ERIC Number: ED456302
Record Type: Non-Journal
Publication Date: 2001-Mar
Reference Count: N/A
The Effectiveness of Enabling Courses in Assisting Individuals To Progress to Other Training Programs.
A study used data collected under the Australian Vocational Education Training and Management Information System Standard to examine the effectiveness of enabling courses (lower-level preparatory and prevocational) in assisting members from "disadvantaged" backgrounds to progress to other training programs. It also identified factors that influence the likelihood of these individuals enrolling in a course at a higher level of qualification. Students who completed an enabling course in 1997 were tracked in 1998. The level of qualification of the course undertaken by these students in 1998 was compared to the level of qualification of the enabling course completed in 1997. Findings indicated enabling courses produced positive outcomes for many people. Nevertheless, while not all enabling course students were moving from one enabling course to another, the tendency for some students to enroll in the same level of qualification in the following year raised some concern. Moreover, those who decided to enroll in the same level of qualification in the following year were usually enrolled in the same enabling course. These students were more likely to be women, adults aged 40-64, students with a disability, students from a non-English speaking background, and students whose highest level of secondary schooling was year 9 or below. (YLB)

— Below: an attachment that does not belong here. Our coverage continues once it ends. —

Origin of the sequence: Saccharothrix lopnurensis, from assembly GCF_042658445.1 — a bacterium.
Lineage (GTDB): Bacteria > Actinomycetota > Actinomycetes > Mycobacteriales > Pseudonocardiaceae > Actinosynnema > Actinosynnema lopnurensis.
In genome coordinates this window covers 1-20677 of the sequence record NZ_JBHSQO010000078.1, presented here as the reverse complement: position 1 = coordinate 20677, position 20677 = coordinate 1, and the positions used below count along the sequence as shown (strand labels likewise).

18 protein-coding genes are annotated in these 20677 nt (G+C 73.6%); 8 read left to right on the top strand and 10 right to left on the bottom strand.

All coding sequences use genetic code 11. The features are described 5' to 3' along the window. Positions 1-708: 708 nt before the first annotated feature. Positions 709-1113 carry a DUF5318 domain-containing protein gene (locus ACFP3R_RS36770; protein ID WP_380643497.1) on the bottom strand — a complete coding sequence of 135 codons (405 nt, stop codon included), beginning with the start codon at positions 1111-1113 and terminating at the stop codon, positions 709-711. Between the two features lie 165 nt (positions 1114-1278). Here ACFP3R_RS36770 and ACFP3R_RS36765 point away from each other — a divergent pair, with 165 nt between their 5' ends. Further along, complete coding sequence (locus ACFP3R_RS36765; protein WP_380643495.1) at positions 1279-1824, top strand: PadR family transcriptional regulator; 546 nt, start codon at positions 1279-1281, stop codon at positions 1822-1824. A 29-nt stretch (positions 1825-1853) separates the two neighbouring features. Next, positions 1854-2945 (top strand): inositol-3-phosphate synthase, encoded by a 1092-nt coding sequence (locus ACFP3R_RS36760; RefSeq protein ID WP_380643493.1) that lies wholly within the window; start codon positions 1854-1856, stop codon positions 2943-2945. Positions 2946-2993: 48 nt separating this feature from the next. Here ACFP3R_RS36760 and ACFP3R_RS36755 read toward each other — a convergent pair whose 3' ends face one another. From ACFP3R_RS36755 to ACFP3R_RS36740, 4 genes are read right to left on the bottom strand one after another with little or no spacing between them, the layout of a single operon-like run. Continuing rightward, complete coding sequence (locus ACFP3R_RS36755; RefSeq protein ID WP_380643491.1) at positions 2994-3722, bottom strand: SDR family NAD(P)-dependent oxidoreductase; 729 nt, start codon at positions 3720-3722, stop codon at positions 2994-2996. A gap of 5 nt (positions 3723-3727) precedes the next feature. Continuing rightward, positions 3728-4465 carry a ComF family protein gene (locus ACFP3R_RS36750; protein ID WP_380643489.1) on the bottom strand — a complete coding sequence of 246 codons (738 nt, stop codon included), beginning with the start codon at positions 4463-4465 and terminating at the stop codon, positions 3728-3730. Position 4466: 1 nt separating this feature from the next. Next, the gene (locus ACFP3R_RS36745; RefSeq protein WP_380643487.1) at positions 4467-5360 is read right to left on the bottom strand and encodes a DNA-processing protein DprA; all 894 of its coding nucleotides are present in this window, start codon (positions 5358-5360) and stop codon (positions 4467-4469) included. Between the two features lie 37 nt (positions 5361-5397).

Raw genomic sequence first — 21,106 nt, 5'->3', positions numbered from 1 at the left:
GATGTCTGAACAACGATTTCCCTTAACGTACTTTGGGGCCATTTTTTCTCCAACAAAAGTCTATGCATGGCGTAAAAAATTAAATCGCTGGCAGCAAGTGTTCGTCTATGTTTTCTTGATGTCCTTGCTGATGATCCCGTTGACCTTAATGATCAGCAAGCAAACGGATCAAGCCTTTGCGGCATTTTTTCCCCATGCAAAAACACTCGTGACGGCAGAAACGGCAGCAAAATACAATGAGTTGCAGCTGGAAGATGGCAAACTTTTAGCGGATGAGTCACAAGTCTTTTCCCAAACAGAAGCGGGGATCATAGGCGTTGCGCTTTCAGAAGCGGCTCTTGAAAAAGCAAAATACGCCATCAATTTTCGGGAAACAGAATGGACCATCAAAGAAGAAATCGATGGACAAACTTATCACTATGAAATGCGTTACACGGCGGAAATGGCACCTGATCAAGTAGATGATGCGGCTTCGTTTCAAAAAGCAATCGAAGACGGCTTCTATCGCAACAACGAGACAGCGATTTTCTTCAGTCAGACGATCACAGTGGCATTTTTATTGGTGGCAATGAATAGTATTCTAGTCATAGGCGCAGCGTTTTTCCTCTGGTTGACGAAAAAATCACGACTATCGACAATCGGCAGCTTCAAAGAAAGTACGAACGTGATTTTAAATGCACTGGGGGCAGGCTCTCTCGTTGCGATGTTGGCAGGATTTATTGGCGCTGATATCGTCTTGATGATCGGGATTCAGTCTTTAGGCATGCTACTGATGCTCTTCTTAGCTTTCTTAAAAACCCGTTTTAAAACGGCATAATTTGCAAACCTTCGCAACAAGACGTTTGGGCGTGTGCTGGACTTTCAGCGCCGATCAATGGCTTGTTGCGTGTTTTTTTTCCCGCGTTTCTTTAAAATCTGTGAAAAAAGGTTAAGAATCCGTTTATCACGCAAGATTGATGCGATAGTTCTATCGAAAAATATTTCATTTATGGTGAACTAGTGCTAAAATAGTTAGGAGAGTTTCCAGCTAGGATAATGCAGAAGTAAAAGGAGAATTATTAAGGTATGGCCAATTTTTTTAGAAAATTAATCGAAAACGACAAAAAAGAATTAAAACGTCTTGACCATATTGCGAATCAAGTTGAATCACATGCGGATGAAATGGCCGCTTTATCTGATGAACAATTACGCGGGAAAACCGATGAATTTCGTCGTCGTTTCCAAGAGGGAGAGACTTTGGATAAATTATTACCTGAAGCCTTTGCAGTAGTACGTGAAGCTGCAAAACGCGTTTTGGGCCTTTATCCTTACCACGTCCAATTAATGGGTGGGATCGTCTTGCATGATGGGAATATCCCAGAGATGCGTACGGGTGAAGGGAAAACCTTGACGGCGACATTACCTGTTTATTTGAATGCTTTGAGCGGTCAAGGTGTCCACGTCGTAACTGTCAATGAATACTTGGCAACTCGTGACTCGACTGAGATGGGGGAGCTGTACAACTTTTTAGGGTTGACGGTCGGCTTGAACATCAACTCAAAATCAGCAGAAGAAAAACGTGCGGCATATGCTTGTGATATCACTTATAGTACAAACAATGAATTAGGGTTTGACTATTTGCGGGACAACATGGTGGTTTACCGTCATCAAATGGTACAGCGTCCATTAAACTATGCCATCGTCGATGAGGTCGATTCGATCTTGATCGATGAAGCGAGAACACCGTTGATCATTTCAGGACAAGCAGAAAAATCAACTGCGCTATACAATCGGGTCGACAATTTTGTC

Descriptors: Academic Achievement, Adult Education, Compensatory Education, Developed Nations, Disabilities, Disadvantaged, Educational Mobility, Educational Research, English (Second Language), Females, Foreign Countries, Indigenous Populations, Job Training, Limited English Speaking, Literacy Education, Middle Aged Adults, Remedial Programs, Supplementary Education, Transitional Programs, Vocational Education
For full text: http://www.avetra.org.au/PAPERS%202001/phan.pdf.
Publication Type: Reports - Research; Speeches/Meeting Papers
Education Level: N/A
Authoring Institution: N/A
Identifiers - Location: Australia